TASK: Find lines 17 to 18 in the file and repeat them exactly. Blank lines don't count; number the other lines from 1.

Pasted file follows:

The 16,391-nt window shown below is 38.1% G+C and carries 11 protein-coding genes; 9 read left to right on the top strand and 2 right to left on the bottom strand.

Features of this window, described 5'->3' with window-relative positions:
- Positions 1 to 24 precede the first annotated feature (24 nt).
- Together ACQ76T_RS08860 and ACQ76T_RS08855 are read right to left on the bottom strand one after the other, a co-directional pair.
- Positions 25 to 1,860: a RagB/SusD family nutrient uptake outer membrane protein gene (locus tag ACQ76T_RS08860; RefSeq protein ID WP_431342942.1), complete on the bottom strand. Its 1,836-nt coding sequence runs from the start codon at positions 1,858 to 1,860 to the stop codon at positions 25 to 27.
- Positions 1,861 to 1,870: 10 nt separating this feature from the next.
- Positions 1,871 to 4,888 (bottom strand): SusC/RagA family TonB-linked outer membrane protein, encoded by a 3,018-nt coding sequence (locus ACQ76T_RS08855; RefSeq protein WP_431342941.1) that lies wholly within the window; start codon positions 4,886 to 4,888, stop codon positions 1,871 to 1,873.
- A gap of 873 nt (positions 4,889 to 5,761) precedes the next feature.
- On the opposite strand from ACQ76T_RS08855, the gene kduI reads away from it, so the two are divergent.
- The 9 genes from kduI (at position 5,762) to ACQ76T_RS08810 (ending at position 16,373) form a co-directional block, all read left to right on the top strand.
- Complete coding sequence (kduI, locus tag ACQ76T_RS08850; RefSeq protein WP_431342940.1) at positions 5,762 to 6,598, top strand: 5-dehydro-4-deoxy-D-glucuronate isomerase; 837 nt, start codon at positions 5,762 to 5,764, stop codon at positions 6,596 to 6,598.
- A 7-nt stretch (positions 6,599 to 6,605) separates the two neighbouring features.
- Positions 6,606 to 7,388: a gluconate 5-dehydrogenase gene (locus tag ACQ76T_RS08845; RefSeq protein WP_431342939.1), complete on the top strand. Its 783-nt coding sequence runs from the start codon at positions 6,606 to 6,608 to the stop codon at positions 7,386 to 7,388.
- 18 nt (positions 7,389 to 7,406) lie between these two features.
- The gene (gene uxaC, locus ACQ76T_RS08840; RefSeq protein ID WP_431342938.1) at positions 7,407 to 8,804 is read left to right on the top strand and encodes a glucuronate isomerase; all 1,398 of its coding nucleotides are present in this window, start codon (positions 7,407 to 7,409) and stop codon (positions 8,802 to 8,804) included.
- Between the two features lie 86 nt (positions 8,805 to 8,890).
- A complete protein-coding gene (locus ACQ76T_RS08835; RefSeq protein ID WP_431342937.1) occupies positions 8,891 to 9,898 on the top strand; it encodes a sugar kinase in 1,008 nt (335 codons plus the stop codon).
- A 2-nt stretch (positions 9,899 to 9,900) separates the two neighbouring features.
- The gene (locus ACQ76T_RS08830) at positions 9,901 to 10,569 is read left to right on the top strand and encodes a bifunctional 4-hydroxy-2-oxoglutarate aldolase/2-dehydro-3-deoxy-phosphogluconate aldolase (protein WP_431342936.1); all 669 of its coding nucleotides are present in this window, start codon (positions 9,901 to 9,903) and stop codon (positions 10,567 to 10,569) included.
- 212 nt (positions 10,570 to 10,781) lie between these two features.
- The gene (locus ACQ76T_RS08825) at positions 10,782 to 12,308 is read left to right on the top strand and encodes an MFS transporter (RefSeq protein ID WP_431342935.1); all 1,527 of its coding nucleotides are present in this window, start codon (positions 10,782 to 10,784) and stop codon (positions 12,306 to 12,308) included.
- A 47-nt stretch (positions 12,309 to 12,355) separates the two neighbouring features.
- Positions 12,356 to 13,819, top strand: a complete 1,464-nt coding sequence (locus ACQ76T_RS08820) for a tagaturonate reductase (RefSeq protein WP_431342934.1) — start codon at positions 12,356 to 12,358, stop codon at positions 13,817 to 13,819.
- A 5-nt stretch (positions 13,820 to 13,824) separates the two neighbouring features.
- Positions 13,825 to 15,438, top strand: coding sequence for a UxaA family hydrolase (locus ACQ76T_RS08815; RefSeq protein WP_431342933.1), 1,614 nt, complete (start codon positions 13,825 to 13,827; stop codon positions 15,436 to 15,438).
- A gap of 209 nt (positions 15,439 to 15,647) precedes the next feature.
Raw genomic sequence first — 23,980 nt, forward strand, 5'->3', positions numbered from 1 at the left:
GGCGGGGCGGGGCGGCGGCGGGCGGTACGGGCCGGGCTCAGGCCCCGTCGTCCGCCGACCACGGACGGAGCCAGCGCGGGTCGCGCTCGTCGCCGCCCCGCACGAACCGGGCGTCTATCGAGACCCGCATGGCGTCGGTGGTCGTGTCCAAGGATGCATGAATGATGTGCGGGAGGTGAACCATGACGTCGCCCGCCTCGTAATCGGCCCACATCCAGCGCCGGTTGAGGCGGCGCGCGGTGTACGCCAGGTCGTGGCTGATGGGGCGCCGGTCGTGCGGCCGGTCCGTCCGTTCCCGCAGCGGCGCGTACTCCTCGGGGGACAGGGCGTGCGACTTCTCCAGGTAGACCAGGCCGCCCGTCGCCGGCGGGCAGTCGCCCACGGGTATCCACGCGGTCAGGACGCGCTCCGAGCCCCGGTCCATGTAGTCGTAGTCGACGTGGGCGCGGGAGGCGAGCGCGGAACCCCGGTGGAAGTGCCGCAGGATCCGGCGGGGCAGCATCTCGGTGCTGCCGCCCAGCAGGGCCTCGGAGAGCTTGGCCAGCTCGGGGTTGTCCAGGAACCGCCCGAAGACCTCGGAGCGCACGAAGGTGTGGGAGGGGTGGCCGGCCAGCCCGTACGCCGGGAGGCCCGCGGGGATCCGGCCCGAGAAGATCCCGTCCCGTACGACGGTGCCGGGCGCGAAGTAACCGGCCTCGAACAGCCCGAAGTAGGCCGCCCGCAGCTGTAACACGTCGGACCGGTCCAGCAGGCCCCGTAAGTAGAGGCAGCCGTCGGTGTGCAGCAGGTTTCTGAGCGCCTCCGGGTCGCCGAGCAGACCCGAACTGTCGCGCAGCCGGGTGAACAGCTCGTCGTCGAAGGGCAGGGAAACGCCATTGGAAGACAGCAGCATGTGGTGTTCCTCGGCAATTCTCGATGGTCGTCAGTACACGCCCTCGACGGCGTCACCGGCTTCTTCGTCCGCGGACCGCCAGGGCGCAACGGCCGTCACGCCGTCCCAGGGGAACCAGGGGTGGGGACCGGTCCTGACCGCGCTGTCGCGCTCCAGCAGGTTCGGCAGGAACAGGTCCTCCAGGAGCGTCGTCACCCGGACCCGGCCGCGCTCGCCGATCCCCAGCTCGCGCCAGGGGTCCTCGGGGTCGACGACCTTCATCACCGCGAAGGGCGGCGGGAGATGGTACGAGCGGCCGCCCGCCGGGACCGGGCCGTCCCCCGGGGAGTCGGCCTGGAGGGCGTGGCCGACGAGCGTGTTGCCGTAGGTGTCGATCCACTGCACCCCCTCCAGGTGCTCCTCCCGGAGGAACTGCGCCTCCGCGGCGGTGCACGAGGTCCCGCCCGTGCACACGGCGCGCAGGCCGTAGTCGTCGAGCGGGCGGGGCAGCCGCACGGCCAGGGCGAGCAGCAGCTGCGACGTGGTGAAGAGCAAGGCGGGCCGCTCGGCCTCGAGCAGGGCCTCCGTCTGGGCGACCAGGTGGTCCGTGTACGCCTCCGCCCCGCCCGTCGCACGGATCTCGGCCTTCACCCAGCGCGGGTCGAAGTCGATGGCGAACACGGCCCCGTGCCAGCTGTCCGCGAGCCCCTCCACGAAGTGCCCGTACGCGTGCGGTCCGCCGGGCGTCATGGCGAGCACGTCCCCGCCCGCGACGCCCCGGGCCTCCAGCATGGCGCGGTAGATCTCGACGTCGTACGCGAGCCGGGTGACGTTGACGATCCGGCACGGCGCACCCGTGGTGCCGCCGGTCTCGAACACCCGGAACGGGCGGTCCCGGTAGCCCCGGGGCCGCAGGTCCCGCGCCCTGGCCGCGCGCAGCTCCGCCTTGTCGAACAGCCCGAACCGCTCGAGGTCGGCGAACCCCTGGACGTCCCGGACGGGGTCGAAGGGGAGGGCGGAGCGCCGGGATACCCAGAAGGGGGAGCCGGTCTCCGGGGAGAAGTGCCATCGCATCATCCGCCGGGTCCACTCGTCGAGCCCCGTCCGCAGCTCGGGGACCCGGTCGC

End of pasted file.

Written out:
- A complete protein-coding gene (locus ACQ76T_RS08835; RefSeq protein ID WP_431342937.1) occupies positions 8,891 to 9,898 on the top strand; it encodes a sugar kinase in 1,008 nt (335 codons plus the stop codon).
- A 2-nt stretch (positions 9,899 to 9,900) separates the two neighbouring features.